After taking a 7-5 lead on Saturday, the team's first day one lead since 1995, it appeared the final day of matches was setting up to be a down-to-the-wire affair.
Then Great Britain & Ireland came out firing on all cylinders with their foursomes pairings as they disposed off the highly ranked Americans in a gritty display of teamwork, winning three of the four morning matches.
The foundations for the home team's victory over an American side containing the top four amateurs in the world came within a putt of a clean sweep of foursomes victories. Jordan Spieth and Patrick Rodgers halved their top-order match against Tom Lewis and Michael Stewart to deny Great Britain & Ireland taking all four encounters.
Following the morning foursomes it seemed like a GB&I victory was a foregone conclusion.
Instead of cutting into the two point GB&I lead, the US team found themselves 10.5 to 5.5 with only the afternoon singles remaining. A monumental comeback of colossal proportions was needed.
The Americans stormed out of the gates, with Russell Henley and Jordan Spieth winning the first two matches. Henley accounted for Tom Lewis, 4&2, and with Spieth defeating Andy Sullivan, 3&2.
As the momentum that seemed to be shifting in the American's favour, it came suddenly to a stop at the hands of Jack Senior's putter.
The entire week for the US was summed up in one match late in the day that led you to believe a historic comeback wasn't in the cards, as Nathan Smith clawed his way back to 1-up going to the 18th hole against Senior.
Needing a point in his match against Senior, Smith watched the Englishman hole an improbable 35-foot birdie putt from just off the green to secure a half point for GB&I.
The damage to a US recovery had been done and the half would prove critical to the home side.
Michael Stewart's 3&2 win over Patrick Rodgers steadied the home team and he was among several outstanding performances over the weekend, including 17-year-old Rhys Pugh, who made it three wins out of three when he beat 2011 US Amateur champion Kelly Kraft, 2&1.
Steven Brown halved the sixth order match with Blayne Barber, the same result as the 10th order match between Paul Cutler and Pat Cantlay.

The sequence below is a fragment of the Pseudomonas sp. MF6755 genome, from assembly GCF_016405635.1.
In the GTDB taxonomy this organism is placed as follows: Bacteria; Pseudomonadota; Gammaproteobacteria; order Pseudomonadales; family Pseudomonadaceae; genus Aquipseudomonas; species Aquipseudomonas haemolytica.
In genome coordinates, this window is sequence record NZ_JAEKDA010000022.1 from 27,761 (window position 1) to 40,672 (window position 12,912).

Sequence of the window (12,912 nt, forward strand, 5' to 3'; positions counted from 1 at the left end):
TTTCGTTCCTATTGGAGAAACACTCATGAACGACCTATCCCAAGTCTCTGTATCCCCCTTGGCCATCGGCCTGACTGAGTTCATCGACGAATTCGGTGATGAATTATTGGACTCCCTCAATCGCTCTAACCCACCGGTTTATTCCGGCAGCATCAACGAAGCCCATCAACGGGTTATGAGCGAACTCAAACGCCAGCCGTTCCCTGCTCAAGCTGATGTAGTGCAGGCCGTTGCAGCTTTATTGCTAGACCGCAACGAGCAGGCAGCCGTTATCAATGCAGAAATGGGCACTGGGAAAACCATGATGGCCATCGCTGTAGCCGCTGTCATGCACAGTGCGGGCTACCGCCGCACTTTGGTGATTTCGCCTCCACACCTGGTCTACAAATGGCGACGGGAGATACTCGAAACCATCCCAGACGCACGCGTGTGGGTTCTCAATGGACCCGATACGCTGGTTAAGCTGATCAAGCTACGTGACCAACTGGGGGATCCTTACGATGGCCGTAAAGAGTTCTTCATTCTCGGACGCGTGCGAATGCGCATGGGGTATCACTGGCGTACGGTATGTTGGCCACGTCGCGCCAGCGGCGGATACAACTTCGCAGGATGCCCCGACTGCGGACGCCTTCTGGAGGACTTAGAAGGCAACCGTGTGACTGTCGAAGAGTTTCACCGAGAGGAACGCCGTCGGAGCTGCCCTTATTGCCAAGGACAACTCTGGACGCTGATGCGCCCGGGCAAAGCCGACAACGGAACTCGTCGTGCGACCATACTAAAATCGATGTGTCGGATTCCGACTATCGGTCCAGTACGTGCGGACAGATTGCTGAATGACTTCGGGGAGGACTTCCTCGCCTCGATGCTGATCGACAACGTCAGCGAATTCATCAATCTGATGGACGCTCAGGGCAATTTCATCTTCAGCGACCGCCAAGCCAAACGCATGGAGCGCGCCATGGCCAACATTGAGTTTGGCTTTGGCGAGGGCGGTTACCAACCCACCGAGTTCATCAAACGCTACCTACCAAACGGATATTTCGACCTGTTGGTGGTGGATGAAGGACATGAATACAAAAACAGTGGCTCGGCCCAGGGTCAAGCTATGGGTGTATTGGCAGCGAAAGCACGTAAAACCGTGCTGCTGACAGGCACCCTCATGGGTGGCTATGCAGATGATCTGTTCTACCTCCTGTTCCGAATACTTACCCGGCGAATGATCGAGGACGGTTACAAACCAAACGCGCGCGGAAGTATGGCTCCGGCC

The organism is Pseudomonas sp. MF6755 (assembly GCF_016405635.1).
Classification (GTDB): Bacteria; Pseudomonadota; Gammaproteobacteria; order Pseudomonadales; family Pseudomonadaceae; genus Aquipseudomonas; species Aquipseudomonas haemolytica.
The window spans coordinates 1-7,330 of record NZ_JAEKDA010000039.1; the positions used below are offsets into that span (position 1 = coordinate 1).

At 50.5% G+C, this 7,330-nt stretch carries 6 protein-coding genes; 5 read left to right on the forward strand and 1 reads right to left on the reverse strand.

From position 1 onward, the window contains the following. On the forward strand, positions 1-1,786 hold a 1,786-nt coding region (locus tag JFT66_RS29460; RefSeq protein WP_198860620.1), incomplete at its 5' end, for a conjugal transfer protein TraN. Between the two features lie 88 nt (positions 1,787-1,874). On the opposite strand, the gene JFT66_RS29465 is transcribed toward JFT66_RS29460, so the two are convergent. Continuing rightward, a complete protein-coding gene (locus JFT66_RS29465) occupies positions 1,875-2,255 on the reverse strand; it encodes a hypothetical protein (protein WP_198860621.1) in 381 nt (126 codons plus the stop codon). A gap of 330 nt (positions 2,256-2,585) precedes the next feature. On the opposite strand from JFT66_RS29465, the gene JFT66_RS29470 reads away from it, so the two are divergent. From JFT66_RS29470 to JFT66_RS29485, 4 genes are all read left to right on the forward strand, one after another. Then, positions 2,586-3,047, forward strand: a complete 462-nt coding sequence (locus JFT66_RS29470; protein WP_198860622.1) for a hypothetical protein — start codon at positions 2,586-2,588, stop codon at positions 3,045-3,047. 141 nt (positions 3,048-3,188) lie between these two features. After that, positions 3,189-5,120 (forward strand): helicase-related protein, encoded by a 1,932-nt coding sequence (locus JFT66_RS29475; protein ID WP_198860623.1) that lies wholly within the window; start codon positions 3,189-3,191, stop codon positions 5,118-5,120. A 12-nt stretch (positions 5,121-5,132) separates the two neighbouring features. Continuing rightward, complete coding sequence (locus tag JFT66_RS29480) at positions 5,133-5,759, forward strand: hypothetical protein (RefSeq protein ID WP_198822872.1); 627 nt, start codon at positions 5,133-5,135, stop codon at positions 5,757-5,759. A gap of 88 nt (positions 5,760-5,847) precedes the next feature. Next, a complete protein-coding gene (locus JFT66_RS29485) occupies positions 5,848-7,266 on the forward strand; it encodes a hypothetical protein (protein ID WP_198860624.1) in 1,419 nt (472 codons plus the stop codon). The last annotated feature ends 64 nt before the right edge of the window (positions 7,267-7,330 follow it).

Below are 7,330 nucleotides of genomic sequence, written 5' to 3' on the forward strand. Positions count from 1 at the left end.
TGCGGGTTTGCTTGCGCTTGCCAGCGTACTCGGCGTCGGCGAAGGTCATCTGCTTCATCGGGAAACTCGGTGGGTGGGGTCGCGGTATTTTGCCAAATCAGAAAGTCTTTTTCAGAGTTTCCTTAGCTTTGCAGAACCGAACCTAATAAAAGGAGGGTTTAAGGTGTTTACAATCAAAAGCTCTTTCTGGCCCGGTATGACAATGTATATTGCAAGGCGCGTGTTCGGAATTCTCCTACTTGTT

Other American wins in the afternoon singles came from Peter Uihlein's 2&1 win over Stiggy Hodgson, Chris Williams' 1-up victory over Alan Dunbar and Harris English won his match against James Byrne, 2&1.
Despite having a distinct disadvantage on playing the testing links of Royal Aberdeen Golf Club and contesting under blustery conditions, the reason the US lost wasn't due to a lack of local knowledge or knowing how to combat the elements to play to the demands of links golf.
Instead, it had everything to do with the American side taking only 1.5 out of a possible 8 points from the foursome matches.
A statistic of this nature will hurt any team's chances and the result reflected how members of the Great Britain & Ireland team play with their pride on their sleeves. The home side gelded well and played as an adhesive unit of strength over the two days, despite the Americans looking the far stronger team on paper in the world ranking stakes.
It was the first time since 2003 Great Britain & Ireland has secured the Walker Cup and in the process they rocked the overwhelming barrow full of media attention that had literally written the team off at the hands of the Americans earlier in the week.
"Did I expect to be sat here winning? Yes, absolutely," were Nigel Edward's, the Great Britain & Ireland Captain, remarks at the media conference after the presentation.
"I had a quiet look at the things people had said and written, but I told the boys, from the outset that they did not need worry about anyone else. All they needed to do was focus on themselves and they are very special and they proved that this week. They did a great credit for themselves and their families and their countries."
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